North Korea says it has successfully completed the launch of a new ballistic missile, according to a CNN report quoting from state-run media.
The Pukguksong-2, a medium long-range ballistic missile, was test fired on Sunday, February 12, (local time) under the supervision of North Korean leader Kim Jong Un, according to North Korea’s Korean Central News Agency, KCNA.
South Korea and the United States confirmed the launch also on Sunday.
A US official said the missile traveled 500 kilometers (310 miles) before landing in the Sea of Japan, also known as the East Sea, and that it was launched from North Pyongan province.
Intermediate-range ballistic missiles typically travel from 3,000 to 5,500 kilometers (1,864 to 3,417 miles).
KCNA also reported Kim was present at the site and personally gave the order for the launch, which was the first missile test by Pyongyang since US President Donald Trump took office.
The United Nations Security Council said it planned to hold consultations on an “urgent basis” Monday afternoon, Feb. 13, regarding North Korea, according to the US Mission to the United Nations.
The meeting was requested by the United States, South Korea and Japan — whose Prime Minister, Shinzo Abe, was visiting President Trump in the United States when the launch occurred.
“North Korea’s most recent missile launch is absolutely intolerable. North Korea must fully comply with the relevant UN Security Council resolutions,” Abe told a news conference at Palm Beach, Florida.
North Korea is prohibited from carrying out ballistic missile launches under UN Security Council resolutions aimed in part at curbing the country’s development of nuclear weapons.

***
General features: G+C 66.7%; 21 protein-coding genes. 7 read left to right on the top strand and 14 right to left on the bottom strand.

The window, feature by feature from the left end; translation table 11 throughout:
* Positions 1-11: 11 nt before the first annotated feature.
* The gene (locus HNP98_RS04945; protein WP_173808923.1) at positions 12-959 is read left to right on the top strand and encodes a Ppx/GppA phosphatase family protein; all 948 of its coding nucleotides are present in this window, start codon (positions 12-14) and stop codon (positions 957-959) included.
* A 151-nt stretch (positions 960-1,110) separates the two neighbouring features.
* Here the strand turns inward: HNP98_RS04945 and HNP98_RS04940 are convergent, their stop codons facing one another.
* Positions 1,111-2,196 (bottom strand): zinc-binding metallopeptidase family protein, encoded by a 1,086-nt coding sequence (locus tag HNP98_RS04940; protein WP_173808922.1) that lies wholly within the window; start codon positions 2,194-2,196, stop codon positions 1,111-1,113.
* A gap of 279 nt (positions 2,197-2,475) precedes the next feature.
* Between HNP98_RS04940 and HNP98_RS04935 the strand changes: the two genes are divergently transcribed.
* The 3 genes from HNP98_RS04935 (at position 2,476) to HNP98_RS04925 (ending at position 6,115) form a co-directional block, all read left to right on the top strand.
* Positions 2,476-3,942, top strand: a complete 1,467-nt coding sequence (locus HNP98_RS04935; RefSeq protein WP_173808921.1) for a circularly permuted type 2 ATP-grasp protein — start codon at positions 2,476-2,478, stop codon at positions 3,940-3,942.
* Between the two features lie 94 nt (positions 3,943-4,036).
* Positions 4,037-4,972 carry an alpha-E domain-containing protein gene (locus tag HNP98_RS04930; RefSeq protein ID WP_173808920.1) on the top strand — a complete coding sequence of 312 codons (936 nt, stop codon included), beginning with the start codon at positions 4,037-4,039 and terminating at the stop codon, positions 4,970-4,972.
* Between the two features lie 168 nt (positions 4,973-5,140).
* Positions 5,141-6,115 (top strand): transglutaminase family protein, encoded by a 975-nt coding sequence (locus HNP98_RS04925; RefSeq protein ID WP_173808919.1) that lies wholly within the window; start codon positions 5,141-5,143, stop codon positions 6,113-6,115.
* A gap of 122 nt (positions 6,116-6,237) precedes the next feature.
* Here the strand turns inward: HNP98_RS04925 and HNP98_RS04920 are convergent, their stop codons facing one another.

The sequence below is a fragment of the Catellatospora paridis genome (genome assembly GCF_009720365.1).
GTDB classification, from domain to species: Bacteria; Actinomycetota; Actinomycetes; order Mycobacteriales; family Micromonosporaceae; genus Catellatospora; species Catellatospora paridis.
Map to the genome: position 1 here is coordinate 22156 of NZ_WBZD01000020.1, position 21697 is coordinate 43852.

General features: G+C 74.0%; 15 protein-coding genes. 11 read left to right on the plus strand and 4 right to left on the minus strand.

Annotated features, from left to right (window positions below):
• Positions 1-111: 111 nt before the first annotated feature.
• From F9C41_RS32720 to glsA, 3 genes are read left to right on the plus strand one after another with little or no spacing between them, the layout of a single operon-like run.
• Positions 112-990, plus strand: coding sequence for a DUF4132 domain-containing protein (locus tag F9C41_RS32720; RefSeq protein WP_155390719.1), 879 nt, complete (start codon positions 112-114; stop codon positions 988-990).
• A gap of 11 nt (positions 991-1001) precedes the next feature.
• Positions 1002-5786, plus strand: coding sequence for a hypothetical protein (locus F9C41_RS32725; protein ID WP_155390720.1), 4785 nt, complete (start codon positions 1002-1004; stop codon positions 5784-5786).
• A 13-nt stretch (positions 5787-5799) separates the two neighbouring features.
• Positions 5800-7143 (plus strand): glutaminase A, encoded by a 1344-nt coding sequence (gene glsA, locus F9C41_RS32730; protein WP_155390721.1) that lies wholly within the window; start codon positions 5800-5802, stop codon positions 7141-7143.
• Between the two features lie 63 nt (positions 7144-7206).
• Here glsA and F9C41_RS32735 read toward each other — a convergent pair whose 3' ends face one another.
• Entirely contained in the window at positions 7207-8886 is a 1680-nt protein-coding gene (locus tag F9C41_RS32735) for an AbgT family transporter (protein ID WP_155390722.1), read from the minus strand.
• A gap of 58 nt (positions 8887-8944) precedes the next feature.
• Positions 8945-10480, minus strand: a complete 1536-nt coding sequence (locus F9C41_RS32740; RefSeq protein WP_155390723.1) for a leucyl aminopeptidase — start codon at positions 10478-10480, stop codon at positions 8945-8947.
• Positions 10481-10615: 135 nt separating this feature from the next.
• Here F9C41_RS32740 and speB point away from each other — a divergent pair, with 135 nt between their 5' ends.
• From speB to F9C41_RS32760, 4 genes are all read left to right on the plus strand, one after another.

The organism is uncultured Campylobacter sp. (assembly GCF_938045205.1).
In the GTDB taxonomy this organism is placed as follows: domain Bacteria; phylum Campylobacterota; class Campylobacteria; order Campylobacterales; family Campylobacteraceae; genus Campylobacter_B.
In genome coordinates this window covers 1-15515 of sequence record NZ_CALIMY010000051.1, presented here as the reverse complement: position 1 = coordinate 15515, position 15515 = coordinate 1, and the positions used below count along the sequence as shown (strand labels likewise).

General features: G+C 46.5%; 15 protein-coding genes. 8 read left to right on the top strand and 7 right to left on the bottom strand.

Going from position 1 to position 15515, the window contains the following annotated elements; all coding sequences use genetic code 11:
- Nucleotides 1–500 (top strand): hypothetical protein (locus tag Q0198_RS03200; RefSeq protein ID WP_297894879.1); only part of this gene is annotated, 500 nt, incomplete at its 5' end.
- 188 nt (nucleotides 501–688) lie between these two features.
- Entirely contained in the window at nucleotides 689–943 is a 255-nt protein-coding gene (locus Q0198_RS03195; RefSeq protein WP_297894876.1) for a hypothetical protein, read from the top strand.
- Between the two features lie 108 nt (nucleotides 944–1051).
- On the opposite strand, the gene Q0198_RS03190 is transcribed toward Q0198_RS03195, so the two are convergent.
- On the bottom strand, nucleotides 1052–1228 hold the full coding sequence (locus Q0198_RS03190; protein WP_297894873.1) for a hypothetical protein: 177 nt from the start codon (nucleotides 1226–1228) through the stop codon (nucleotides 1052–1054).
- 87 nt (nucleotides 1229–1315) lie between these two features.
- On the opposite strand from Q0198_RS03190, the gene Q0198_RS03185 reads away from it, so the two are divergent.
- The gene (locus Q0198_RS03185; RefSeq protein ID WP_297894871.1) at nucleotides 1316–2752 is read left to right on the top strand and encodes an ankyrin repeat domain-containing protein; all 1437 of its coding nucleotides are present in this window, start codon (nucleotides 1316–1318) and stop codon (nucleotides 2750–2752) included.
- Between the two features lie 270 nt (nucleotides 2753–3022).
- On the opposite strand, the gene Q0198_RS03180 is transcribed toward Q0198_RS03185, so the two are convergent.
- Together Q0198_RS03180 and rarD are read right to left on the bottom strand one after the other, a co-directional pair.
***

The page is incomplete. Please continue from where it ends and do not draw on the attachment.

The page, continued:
Trump spoke after Abe and gave a one-sentence statement: “I just want everybody to understand and fully know that the United States of America stands behind Japan, its great ally, 100%.”
Japan’s chief Cabinet secretary, Yoshihide Suga, said the fact the launch came as Abe met with Trump made it “a clear provocation to Japan and the region.”
Tokyo has already lodged protests against North Korea via its embassy in Beijing, he said.
KCNA described the missile as a “Korean style new type strategic weapon system, ” capable of carrying a nuclear warhead and capable of “evading interception.”
The report by KCNA said Kim “expressed great satisfaction over the possession of another powerful nuclear attack means which adds to the tremendous might of the country.”
South Korea’s Joint Chiefs of Staff told CNN the missile appeared to be a modified intermediate-range Musudan level missile. Earlier analysis had guessed it to be a shorter-range Rodong.
They ruled out the possibility that it was a longer-range intercontinental ballistic missile, or ICBM — which are usually designed to carry nuclear warheads — based on the flight distance.
In January, US and South Korean officials told CNN that North Korea might be readying two ICBMs for a test launch in the near future, though some analysts dispute how close Pyongang actually is to testing such a missile.
Retired Lieutenant General Mark Hertling said Sunday’s test would help the North Koreans improve their missile technology, and could help in their development of an ICBM.
“That’s the goal of the North Korean politicians,” he said.
“This intermediate ballistic missile is certainly dangerous. It has a greater range than some of the Musudan missiles that they have been testing prior to that. And it’s not only a concern for the United States to hit the mainland, but it also has concerns for all of our Asia partners.”
Pyongyang has been steadily working to improve its missile and weapons capability, conducting a fifth nuclear test in September.
Many experts think North Korea is a ways away from being able to put a nuclear warhead on its missiles, which would make it a global threat. Still, US commanders say they need to be prepared for the possibility.
“Combining nuclear warheads with ballistic missile technology in the hands of a volatile leader like Kim Jong Un is a recipe for disaster,” Admiral Harry Harris, the head of the US military’s Pacific Command, said in a December speech.